An interesting AI model caught my eye recently. It offers a boost in AI utility.
Known simply as “Gorilla,” it’s the result of collaboration between researchers at Microsoft and the University of California, Berkeley.
Some of the most popular AI models are being criticized for a lack of real-time utility.
For example, ChatGPT has a data cut-off point from September 2021. If you are a paying “Plus” user, you can get some real-time data through plug-ins for $20 per month.
In ChatGPT’s case, the developers support a limited number of plug-ins. Right now, that includes plug-ins like Expedia, OpenTable, and Spotify.
If you’re a Plus user, you can ask ChatGPT to help you find your next vacation destination… reserve a table at a nice restaurant… and create a playlist to match your trip.
That’s a step in the right direction…
But it’s limited to the plug-ins that OpenAI allows. Obviously, its developers have focused on getting the most popular plug-ins first. But that means that ChatGPT – while useful – is not an “everything AI” just yet.
Gorilla, however, could change that.
Gorilla Works Differently
Gorilla doesn’t need a developer to hardcode access to a plug-in. It can automatically find the right API for the job and use it.
API stands for “application programming interface.” It sounds complicated, but it’s not. APIs are used to connect apps together. It’s how the AI tells Expedia you want to book a flight to Spain.
Gorilla creates a seamless AI experience by giving users access to hundreds of apps and websites. In the initial research paper, developers gave it access to 1,645 APIs.
What’s so handy about Gorilla is that you don’t need to tell it which API to use. It’s designed to figure that out on its own by using its AI to crawl through API providers for the right tool.
That’s a huge advantage. With something like ChatGPT, an app maker has to request OpenAI to greenlight a plug-in. Then, both sides need to write code to make it work. And finally, an end user might be able to make use of it.
For as fast as AI has been developing, this is a surprisingly slow, manual process.
With Gorilla, it handles the whole affair automatically.
Here’s a chart that compares Gorilla to other AI models like GPT-4 and Claude.
Zero-shot retrieval means that the AIs were not trained on which API to select for a given task. The AI had to select the right API only using the natural language prompt given to it. And hallucinations refer to “made-up” answers.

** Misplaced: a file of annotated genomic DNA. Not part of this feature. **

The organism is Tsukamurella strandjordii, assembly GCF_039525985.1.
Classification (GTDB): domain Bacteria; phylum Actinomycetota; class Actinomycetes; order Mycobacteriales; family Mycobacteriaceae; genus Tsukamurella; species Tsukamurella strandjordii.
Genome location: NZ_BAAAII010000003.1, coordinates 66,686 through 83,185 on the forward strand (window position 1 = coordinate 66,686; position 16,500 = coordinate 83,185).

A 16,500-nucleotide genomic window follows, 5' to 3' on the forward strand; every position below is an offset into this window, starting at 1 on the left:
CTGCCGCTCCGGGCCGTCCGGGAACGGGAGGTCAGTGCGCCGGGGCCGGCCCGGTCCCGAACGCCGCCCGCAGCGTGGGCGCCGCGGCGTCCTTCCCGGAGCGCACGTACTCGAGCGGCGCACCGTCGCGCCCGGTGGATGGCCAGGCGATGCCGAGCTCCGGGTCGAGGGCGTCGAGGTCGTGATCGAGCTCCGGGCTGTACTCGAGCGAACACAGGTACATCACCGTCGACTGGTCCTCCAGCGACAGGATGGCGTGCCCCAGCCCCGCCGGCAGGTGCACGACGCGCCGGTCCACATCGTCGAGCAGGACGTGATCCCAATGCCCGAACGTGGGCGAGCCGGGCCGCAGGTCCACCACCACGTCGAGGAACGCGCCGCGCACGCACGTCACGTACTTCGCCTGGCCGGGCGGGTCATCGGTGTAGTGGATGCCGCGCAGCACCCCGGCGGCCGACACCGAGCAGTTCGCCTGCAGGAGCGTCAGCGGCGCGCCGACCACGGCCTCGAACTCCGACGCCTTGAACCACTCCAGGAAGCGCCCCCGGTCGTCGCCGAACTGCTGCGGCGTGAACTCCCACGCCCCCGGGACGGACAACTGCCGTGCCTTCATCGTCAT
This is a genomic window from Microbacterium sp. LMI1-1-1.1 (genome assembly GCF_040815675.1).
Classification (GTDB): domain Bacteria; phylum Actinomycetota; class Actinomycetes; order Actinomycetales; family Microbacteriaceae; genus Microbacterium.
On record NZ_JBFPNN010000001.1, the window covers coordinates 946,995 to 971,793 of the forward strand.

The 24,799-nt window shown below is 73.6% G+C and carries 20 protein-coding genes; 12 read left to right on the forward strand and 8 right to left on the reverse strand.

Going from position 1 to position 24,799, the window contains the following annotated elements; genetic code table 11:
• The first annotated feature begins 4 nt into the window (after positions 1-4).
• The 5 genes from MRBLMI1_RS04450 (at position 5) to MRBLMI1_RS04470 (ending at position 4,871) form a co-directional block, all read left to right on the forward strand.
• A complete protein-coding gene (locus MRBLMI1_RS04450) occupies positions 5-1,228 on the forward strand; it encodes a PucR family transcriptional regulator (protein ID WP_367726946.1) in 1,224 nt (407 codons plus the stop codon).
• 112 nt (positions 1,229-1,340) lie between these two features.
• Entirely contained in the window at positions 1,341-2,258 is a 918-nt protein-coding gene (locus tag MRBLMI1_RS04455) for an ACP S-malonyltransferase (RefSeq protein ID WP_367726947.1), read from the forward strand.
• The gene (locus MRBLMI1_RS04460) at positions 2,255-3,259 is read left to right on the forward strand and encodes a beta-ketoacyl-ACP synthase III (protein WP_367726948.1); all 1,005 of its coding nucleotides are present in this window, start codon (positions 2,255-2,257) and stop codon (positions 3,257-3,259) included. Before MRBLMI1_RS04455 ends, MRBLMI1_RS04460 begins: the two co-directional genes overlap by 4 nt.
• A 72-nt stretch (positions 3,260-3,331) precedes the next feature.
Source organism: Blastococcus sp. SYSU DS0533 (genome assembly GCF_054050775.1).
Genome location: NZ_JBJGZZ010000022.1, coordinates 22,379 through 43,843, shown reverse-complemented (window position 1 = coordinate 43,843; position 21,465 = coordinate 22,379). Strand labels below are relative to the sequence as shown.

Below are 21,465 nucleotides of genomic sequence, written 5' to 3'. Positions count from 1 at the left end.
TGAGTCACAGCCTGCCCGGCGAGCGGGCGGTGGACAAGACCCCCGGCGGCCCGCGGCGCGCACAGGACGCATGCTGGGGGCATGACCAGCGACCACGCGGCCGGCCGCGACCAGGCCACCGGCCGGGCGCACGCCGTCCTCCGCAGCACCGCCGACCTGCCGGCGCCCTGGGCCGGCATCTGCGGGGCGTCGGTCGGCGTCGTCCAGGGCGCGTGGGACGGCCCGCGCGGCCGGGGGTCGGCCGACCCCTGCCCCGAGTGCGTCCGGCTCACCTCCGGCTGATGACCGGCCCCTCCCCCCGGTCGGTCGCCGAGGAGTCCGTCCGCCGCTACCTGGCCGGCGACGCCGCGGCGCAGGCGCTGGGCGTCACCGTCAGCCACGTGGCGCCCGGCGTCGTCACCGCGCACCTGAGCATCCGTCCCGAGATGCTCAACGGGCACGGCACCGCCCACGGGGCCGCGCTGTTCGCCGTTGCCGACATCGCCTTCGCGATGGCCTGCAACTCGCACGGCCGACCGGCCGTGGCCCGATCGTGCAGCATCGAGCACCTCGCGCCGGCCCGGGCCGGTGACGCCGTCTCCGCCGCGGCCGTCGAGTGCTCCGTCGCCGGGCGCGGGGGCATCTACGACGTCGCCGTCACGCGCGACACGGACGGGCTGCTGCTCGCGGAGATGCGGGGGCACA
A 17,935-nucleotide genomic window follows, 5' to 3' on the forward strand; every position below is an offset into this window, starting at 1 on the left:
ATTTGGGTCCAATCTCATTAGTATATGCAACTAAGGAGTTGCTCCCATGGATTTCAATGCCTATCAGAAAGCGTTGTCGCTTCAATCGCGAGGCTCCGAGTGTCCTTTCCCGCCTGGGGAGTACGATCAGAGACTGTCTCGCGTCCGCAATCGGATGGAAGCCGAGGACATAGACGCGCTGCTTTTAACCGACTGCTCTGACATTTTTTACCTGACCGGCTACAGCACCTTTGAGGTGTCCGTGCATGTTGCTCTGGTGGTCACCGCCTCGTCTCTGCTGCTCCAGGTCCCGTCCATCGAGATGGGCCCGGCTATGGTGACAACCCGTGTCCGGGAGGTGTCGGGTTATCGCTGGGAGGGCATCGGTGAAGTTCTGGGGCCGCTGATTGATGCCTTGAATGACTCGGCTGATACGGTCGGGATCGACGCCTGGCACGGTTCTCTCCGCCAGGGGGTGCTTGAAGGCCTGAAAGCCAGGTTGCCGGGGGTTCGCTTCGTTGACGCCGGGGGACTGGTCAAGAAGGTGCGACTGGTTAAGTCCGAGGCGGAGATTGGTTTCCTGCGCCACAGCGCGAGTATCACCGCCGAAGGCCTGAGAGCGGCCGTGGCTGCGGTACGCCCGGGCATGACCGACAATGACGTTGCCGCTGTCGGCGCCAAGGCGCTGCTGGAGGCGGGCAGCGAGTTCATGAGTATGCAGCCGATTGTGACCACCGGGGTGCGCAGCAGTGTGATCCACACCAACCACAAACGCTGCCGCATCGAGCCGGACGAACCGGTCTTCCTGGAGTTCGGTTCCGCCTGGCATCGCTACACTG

Gorilla had about twice the accuracy as the next best AI model… with about a third as many hallucinations.
The researchers weren’t shy about stating the implications of Gorilla’s impressive results.
They stated that an AI like Gorilla “could transform large language models (LLMs) into the primary interface to computing infrastructure and the web.”
The Real Motivation
But as great as Gorilla is, I don’t expect it to ever become a household name.
Instead, I think developers at the likes of Google, Apple, and Microsoft are going to learn from the success of the Gorilla model and build those capabilities into their own models.
On Alphabet’s most recent earnings call, CEO Sundar Pichai said that the next generation of Google search, search generative experience (SGE), is going to make searching even more natural and intuitive.
That means you’ll be able to have a conversation with an AI to find what you’re looking for instead of typing in a string of keywords.
Along with that comes improved targeted ads.
Advertisers bid up the cost of ad placements to get their ads at the top of a user’s search results.
With AI and SGE, Google will be able to serve up a smaller but more curated list of options for buyers.
That’s going to reduce wasted ad spending that doesn’t drive results. But it will also drive up the cost for ads with a higher probability of success.
I completely understand why these companies – especially Google – would be interested in using this technology to drive more targeted ads. But my hope is that this won’t be the only use case for Gorilla.
Generative AI and LLMs are arguably the most important technological breakthrough of the last decade. They have the potential to make our lives easier, healthier, and more efficient. And yet, the first instinct among many executives is to use them to deliver more advertisements…
This instinct is understandable, but it lacks imagination.
I’m more interested in the companies using this new technology to create products and services that completely redefine their target markets. Or, I’m looking for AI companies that are creating new markets from scratch.
That’s where the truly disruptive potential will be. And that’s where we will focus our investment research.
Editor, The Bleeding Edge